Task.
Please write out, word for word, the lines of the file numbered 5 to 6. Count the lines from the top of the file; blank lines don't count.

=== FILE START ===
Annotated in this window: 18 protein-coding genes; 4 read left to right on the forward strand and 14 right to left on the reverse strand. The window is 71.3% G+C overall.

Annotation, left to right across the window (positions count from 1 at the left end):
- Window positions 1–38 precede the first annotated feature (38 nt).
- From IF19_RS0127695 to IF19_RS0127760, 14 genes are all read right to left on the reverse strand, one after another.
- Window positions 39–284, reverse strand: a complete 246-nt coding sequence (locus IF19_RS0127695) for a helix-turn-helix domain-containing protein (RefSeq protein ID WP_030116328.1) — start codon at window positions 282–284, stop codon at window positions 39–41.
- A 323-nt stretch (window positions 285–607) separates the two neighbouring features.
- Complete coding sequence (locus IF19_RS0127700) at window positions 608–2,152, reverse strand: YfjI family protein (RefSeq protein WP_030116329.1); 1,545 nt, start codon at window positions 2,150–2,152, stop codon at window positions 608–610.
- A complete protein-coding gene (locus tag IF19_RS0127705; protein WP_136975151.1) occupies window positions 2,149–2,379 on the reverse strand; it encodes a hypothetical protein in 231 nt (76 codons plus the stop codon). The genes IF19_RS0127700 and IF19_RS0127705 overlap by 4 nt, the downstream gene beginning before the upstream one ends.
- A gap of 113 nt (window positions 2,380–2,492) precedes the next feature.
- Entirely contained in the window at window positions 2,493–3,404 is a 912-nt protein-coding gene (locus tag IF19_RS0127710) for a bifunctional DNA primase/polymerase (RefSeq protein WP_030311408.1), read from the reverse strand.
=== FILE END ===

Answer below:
- Window positions 39–284, reverse strand: a complete 246-nt coding sequence (locus IF19_RS0127695) for a helix-turn-helix domain-containing protein (RefSeq protein ID WP_030116328.1) — start codon at window positions 282–284, stop codon at window positions 39–41.
- A 323-nt stretch (window positions 285–607) separates the two neighbouring features.